Rousseau, Jean Jacques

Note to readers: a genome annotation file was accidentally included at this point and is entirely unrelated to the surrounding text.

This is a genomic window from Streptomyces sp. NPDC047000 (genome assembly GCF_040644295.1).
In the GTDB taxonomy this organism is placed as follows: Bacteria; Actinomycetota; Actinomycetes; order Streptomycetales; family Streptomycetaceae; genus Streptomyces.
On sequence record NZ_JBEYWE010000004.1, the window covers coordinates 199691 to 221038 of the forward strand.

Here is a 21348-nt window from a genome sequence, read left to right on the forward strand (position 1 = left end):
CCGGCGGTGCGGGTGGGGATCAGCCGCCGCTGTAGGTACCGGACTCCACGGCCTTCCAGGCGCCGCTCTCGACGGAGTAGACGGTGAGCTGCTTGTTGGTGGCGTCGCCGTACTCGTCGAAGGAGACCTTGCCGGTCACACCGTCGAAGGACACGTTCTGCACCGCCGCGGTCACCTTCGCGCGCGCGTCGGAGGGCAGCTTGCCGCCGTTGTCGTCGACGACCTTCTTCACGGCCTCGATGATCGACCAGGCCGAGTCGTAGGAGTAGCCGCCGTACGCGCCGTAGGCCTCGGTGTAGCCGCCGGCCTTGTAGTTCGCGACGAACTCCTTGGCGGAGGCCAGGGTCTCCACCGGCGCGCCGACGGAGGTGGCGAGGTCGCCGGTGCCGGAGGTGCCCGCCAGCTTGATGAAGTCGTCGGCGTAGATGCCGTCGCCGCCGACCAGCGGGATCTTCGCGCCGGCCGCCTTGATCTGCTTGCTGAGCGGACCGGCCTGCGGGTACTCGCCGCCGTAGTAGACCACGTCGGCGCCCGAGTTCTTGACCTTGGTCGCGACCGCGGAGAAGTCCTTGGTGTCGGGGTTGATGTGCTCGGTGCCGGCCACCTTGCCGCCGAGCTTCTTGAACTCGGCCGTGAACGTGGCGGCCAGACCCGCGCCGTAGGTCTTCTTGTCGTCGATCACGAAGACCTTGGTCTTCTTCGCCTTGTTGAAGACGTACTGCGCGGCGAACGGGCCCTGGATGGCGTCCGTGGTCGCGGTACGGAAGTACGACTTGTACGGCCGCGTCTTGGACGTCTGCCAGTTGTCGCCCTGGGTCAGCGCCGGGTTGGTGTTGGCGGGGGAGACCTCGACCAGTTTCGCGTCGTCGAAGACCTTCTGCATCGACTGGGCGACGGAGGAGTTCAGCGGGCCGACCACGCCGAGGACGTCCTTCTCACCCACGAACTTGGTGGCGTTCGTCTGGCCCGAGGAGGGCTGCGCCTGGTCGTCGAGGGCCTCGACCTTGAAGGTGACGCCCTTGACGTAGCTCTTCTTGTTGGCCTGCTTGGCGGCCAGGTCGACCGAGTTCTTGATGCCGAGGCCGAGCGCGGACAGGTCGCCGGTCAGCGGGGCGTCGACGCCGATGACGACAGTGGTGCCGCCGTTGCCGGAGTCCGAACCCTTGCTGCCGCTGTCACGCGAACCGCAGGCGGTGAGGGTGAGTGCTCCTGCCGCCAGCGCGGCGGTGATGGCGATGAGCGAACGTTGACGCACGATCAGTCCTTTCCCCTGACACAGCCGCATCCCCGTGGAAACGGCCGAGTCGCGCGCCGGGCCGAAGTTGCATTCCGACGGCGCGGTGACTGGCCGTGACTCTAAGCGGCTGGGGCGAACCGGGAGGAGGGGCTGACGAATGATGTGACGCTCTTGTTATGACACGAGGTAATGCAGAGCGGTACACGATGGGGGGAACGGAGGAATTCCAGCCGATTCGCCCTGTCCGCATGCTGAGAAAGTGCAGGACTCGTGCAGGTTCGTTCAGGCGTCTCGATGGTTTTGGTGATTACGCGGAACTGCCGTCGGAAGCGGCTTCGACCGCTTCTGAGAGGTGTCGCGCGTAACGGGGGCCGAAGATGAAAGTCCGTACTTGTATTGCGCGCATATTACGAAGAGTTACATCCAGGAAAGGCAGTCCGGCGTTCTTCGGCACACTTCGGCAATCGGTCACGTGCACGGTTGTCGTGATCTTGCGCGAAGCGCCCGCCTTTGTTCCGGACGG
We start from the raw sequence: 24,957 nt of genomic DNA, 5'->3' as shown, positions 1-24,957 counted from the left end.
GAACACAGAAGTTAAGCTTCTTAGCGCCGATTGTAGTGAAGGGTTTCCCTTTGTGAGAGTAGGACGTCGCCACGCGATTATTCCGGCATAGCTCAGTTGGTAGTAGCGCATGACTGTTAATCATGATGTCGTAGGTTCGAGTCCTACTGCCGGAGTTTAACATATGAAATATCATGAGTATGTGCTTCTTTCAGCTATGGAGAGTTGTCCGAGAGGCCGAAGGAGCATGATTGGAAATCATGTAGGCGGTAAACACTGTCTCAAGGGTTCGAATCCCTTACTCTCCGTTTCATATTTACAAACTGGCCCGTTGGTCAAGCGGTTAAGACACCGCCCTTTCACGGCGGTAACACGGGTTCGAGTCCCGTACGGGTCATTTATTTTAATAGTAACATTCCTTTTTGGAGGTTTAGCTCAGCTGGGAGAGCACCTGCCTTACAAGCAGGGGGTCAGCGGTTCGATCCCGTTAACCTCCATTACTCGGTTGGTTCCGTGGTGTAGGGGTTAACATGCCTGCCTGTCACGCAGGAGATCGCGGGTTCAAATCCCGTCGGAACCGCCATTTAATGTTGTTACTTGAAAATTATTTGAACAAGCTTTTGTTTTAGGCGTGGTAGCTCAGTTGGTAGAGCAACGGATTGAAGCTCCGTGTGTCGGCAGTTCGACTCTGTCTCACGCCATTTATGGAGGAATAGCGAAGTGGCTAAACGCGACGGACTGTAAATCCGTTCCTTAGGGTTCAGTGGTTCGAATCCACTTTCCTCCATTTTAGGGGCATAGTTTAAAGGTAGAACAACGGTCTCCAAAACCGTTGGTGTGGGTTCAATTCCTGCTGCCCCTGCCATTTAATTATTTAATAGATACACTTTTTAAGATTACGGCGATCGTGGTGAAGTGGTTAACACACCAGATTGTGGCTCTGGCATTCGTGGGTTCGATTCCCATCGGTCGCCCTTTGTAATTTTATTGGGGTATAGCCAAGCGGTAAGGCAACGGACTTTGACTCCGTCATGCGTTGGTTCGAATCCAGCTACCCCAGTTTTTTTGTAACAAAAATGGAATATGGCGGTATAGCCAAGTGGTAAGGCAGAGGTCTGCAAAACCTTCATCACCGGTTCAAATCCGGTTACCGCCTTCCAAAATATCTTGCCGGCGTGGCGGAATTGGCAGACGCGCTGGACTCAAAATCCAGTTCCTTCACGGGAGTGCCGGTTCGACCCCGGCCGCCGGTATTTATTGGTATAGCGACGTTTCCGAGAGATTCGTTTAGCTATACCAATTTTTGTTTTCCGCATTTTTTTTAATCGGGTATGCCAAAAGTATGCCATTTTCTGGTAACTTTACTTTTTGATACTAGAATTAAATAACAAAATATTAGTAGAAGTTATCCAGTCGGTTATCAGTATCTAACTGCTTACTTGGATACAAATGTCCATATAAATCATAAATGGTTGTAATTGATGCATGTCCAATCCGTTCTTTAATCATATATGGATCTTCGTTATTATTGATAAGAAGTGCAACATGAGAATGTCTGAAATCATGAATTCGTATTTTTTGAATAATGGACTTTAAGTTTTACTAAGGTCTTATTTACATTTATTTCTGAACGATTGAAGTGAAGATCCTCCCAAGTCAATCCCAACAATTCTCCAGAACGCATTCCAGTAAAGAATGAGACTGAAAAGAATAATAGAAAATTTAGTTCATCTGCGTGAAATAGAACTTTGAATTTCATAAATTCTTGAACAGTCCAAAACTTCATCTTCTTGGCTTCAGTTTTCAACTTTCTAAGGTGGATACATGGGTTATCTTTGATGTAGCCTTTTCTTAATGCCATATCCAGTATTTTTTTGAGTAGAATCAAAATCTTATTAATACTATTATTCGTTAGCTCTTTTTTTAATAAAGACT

This French philosopher, known far better for his writings than for his musical work, was born at Geneva, and was entirely self-taught in music, not beginning to study it till he was grown. The effect of this desultory work is evident in the mediocre harmonic structure of his most successful opera, Le Devin du Village, produced at the Grand Opera, Paris, when the composer was forty years of age. It was, 'however, melodious and spontaneous, and won such favor that it was repeatedly performed in France for sixty years. Rousseau's entrance into the musical arena took place in 1742, when he read before the Academy of Sciences in Paris his paper advocating a new system of musical notation by figures, which was published the next year as Dissertation sur la Musique Moderne, later translated into English and published in London, 1771 and 1779. His first opera, Les Muses Galantes, was composed in 1745, but performed only in private, and was criticized at this time by Rameau, who was present, as being exceedingly uneven, exhibiting in parts real musical mastery, and in others " the ignorance of a schoolboy." His next undertaking was to write the musical articles in Diderot's Encyclopedia, which he completed in three months, and which were also severely criticized by Rameau and other musicians. Nothing daunted, Rousseau corrected these articles, and enlarged and published them in 1768 as his Dictionnaire de Musique. The same year in which his opera, Le Devin du Village, was so successfully produced he became prominent in the controversy between the adherents of French and of Italian Opera, known as the Guerre des Bouffons. Rousseau sided with the Italian School, and attacked French music and musicians in the abstract, with such bitter satire in "Lettre sur la Musique Franchise," that it seems not improbable that personal animosity and a desire for revenge on his old-time critics prompted it to a great extent. The members of the Grand Opera retaliated by burning Rousseau in effigy, and he immediately retorted with a Lettre d'un Symphoniste de TAcademje Royale de Musique a ses Camarades de 1'Orchestre. The battle was waged so fiercely that there is little reason to wonder that Rousseau found it necessary to be reconciled to life, which he has often been quoted as saying the music of his favorite Gluck had accomplished. This admiration of Gluck was expressed in some of his later writings, and he retracted some of the extreme statements made about French music in the publication of 1753. His Essai sur 1'Origine des Langues contained chapters on harmony, on ancient Greek music, and on analogy between sound and color; his other writings on music would consume too much space to enumerate here. He was more than sixty years old when his melodrama, Pygmalion, a type of opera created by him, was successfully produced in Paris. He also wrote six new arias for Le Devin du Village; about one hundred romances and duets, collected under the title Les Consolations Miseres de Ma Vie, and fragments of an opera, Daphnis et Chloe, were all published after his death; but none of his works has survived the test of time. Considering, however, his lack of musical training and balance, the influence he exerted on French music during his lifetime was remarkable. He died at Ermenonville, near Paris.